The ball got rolling on this one early last year when John decided to make Ultra Boats' presence even bigger at the annual Special Equipment Market Association show in Las Vegas, Nevada. He'd already made waves the year before with a blown 21-foot Stealth bowrider, so it seemed only natural to step up and go bigger. The SEMA show has long been the debut arena for after-market-parts and automobile-parts manufacturers, and since the addition of the marine pavilion two years ago, is becoming a hot spot for boat builders as well. With this in mind and an already extremely successful 21-Stealth bowrider custom project under his belt, John set out to build his personal ultimate 28 Stealth. The focal point would be an outrageous paint job, which John took several weeks to design. Once his trashcan was full of sketches, John settled on an intricate gelcoat paint scheme that placed modern tribal flames across the deck and gunnels of the 28 in a crisscross pattern. The flames traded hues between dark black-cherry, burgundy, gray, and white, whisping between each other and making this moderately wide-beamed boat look as slippery as the 21-footer. It's a marvel of color because the entire hull is covered in smooth blends with zero flat colors anywhere.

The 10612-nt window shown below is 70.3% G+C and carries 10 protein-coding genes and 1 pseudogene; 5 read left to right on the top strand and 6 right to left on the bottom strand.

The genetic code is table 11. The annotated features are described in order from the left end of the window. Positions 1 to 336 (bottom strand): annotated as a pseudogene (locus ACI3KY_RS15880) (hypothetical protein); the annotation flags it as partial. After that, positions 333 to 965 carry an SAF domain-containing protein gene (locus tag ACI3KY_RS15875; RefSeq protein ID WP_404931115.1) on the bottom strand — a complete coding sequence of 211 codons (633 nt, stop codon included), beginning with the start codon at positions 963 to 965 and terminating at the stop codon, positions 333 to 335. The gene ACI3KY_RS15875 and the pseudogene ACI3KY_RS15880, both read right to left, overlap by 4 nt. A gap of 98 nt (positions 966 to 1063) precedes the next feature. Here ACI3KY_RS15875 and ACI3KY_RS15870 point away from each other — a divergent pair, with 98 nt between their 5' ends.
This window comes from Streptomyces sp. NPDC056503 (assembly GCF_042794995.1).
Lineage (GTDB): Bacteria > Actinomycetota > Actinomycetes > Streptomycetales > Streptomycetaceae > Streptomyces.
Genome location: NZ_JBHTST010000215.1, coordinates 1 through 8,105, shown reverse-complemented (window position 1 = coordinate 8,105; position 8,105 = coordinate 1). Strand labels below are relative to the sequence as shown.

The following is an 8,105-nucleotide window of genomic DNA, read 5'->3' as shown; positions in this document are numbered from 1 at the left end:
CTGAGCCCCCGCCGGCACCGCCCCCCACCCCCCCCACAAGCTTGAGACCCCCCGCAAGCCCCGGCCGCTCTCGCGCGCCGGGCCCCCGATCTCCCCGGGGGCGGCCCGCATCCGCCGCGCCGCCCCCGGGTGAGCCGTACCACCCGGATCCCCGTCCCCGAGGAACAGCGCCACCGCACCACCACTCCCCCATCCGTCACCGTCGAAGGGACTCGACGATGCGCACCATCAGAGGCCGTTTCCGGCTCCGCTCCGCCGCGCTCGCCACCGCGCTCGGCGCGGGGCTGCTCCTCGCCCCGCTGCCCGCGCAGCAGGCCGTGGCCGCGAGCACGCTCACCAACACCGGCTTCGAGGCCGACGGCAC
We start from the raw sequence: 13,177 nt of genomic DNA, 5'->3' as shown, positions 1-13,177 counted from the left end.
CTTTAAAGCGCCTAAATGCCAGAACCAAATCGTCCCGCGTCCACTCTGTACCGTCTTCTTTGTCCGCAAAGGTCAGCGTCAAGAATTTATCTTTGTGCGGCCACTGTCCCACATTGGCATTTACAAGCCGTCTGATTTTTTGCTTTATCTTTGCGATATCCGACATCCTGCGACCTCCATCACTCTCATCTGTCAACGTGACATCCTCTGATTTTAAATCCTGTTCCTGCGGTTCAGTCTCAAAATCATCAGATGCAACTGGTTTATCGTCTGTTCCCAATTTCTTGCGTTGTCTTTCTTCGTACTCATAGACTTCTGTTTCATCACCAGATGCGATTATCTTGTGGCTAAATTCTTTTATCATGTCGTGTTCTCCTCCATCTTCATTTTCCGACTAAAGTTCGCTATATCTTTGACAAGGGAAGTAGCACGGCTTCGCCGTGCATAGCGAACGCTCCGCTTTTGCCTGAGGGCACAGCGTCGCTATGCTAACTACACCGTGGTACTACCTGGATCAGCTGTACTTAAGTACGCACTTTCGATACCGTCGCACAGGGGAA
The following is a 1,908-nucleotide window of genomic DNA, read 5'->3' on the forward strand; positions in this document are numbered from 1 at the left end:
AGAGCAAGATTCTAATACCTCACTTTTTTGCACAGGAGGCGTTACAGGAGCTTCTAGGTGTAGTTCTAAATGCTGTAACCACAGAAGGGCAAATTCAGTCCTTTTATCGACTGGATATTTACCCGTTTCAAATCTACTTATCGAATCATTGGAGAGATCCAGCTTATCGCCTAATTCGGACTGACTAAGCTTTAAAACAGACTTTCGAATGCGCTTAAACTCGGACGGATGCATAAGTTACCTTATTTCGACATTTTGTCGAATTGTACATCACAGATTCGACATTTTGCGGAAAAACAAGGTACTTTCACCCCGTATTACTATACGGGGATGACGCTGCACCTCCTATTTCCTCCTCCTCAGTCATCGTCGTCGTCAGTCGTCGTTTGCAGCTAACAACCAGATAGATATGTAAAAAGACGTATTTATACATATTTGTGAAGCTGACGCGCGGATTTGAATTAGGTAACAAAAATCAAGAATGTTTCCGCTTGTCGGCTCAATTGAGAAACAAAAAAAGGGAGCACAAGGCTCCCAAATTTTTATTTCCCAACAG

Once the hull was out of the mold, Ultra's rigging department dropped a brand-new GM Vortec 8100HP3 engine between stringers, coupled to an IMCO SC drive. To keep up appearances, the engine sits on powder-coated mounts and the exhaust system is fully polished. The Chevy-based 496 cid powerplant was assembled by Marine Power and is said to produce 525 horsepower. The IMCO drive is accessorized with top-flight hardware as well. The steering is a full hydraulic system from IMCO and the drive is attached to the transom via an IMCO stand-off box. Polished Dana HP1000 trim tabs take up residence on the flanks of transom and the package pushes this boat to 75 mph.
Designer Marine Interiors put in overtime to match the stunning outward appearance of John's boat. The shop stitched up yards of Enduratex tweed and soft marine grade vinyl across the rear bench seat and twin, dropout front bolsters. The key ingredient in the interior, though, lies beneath the deck, in the cabin. The sleeping area was dressed to the nines to perfectly match the graphics on the rear engine hatch and the deck of the boat. Designer stitched up a bed pad with the same color and styling as the outside of the boat and recessed a pair of cup holders into the pad for good measure.